Commuter Challenge returns to U of C

This week the University of Calgary wants you to get out of your car and onto a bus, bike, or any other means of sustainable transportation.

The 2010 Commuter Challenge is on now until June 5, encouraging people across the country to consider alternatives to driving alone to work such as walking, cycling, using transit or tele-working. The week long, Canada-wide competition pits organizations across the country against each other to see who can produce the healthiest commuters.

“Lots of people on campus are already using sustainable modes of transportation,” said U of C sustainability co-ordinator Justin Brown. “We’re just trying to get them to log it down.”

The Commuter Challenge website allows workplaces to pre-register for the event and then, during the week, employees record their commuting behaviour. The results, posted daily, show which cities and workplaces have the highest per cent of participants and changes to greenhouse gas emissions, calories burned and dollars saved on gas based on new commuting habits.

Bow Valley College and the U of C are the only Alberta post-secondary institutions taking part in the event, allowing students to participate as well as staff.

“The Students’ Union is partnering with the U of C on this project,” said SU vice-president student life Jennifer Abbott. “If you sign up for commuter challenge, they send you an update at the end of each day. Last night it said that U of C was fourth out of 600 organizations.”

Brown said it was “too early to tell” how the U of C was doing at this point in the competition.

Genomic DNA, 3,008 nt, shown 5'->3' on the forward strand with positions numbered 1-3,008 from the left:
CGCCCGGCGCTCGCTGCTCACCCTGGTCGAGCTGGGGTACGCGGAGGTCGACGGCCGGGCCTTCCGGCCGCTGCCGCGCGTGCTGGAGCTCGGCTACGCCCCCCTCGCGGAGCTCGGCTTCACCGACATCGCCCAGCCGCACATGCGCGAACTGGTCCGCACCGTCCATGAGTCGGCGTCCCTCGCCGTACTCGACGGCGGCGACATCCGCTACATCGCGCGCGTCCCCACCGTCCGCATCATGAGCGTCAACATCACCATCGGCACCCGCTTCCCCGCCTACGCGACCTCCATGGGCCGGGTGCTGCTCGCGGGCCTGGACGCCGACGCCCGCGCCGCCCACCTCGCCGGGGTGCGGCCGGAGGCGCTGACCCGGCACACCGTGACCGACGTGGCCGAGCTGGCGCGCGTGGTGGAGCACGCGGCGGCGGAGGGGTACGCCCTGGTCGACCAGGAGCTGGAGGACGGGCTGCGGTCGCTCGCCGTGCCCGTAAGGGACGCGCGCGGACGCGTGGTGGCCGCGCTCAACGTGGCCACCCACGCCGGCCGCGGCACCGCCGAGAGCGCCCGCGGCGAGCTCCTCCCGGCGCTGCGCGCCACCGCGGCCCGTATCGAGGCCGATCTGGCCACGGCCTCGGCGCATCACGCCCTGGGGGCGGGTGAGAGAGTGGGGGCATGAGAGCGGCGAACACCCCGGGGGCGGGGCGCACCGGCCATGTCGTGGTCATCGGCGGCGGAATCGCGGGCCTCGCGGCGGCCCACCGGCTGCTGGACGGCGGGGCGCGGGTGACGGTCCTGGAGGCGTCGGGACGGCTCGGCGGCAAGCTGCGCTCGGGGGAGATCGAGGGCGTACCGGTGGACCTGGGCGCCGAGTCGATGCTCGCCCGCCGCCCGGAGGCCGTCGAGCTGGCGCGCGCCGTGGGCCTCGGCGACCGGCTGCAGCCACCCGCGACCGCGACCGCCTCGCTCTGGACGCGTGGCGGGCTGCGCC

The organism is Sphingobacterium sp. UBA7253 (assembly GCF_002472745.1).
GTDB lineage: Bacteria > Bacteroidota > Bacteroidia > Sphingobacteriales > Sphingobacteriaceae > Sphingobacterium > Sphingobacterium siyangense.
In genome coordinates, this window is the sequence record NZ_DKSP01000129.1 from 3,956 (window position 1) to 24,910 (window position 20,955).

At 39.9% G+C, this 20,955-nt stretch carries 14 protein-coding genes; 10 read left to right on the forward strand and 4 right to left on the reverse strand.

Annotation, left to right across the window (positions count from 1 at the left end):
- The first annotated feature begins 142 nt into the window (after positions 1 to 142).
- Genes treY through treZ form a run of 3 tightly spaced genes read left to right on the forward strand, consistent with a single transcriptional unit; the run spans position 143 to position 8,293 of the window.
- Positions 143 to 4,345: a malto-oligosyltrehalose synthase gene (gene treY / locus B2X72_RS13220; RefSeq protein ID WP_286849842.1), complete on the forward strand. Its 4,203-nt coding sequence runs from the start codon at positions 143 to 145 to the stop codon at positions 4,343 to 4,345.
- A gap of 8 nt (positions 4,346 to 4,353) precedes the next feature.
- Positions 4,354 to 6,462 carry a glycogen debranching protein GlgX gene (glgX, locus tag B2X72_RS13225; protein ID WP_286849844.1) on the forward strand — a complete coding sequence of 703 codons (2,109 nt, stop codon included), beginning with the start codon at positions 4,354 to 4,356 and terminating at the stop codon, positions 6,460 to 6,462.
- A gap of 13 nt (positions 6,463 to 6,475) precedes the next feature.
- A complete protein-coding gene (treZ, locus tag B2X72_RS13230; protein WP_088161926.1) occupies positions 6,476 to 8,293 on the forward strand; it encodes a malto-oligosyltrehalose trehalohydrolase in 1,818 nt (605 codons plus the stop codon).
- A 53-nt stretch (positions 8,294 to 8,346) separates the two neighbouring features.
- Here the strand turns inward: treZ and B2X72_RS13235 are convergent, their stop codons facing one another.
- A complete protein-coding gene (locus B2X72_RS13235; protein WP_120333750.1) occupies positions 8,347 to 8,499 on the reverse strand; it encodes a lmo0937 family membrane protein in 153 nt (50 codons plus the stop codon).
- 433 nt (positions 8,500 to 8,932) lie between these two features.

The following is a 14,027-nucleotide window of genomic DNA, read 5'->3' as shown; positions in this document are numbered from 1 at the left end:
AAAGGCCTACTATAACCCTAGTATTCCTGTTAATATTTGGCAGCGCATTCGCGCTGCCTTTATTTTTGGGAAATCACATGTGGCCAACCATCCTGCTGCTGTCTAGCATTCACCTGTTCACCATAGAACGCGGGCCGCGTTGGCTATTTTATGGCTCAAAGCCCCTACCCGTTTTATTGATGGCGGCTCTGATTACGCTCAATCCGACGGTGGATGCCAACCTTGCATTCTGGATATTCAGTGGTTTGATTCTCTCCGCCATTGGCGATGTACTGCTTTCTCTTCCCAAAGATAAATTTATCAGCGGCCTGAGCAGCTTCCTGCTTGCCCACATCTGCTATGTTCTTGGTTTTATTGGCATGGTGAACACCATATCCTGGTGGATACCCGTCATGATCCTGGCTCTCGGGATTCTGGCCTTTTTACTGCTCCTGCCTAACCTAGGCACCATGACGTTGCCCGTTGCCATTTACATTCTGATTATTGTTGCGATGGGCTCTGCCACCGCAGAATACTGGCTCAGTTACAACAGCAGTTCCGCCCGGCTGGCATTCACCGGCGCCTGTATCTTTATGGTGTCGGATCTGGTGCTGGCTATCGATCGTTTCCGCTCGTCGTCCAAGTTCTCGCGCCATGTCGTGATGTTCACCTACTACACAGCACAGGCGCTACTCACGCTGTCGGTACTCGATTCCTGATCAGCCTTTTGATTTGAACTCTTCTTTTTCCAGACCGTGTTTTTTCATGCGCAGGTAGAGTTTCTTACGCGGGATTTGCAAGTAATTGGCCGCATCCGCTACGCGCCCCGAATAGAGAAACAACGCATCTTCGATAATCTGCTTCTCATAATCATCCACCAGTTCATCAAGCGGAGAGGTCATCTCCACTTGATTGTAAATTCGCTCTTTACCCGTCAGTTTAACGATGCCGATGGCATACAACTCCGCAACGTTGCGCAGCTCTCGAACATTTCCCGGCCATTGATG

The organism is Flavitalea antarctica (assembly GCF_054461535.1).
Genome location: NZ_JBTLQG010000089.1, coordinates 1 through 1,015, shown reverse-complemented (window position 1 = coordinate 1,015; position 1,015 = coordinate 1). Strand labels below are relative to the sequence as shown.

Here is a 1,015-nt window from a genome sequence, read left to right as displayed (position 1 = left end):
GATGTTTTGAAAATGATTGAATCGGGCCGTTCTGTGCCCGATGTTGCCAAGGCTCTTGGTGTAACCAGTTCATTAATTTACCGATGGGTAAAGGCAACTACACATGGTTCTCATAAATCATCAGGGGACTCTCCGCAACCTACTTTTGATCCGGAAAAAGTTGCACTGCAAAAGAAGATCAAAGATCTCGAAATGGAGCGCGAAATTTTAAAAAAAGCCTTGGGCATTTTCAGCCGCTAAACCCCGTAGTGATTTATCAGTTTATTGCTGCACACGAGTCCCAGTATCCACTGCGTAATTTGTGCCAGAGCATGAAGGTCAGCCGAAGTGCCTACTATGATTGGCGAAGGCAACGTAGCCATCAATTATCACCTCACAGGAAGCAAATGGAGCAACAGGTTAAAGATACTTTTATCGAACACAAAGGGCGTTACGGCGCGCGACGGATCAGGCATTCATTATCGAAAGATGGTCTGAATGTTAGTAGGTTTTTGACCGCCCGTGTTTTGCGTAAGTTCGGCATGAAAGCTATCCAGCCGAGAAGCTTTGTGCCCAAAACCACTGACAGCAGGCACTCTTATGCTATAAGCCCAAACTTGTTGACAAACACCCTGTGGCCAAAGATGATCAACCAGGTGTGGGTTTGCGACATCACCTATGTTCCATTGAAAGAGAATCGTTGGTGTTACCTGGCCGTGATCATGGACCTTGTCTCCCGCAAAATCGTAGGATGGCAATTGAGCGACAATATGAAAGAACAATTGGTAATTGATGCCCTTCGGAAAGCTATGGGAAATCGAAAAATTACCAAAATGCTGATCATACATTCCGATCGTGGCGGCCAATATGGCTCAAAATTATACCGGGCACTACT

“Hopefully we’ll be able to do close to what we did last year. That’s our goal.”

In 2009 the university came second in the country with 819 people taking part in the campaign, nearly 15 per cent of all employees at the school. Nationally, Calgary has also seen great success in the program, coming in first in 2009, something national Commuter Challenge leader Kathryn Winkler attributes to the corporate culture of the city.

“Even though Calgary and Alberta have economies based around oil and gas people living here really care about the environment and are well educated,” said Winkler. “Corporations want to do the right thing.”

The Office of Sustainability is giving away prizes, such as Folk Fest tickets and VIP passes to MacEwan Hall concerts, to those taking part.

“It’s a formal way to have personal transportation choices noted,” said Brown. “Participating in events like this help to increase the profile of the University of Calgary.”

Winkler said that though the program is aimed at businesses and employees, the U of C isn’t breaking any rules by encouraging students to participate because even if they don’t work at the school, students can still cut back on their commute. Her group is also organizing a similar campus-based challenge aimed to launch in September.

The history of the Commuter Challenge in Calgary goes back to 1991 when the Corporate Commuter Challenge began as an internal competition at the Alberta Energy and Utilities Board. In 2000, local events from across the country were united under the Commuter Challenge Canada umbrella.

In 2009, the Commuter Challenge logged 44,551 participants from 1,636 registered organizations.

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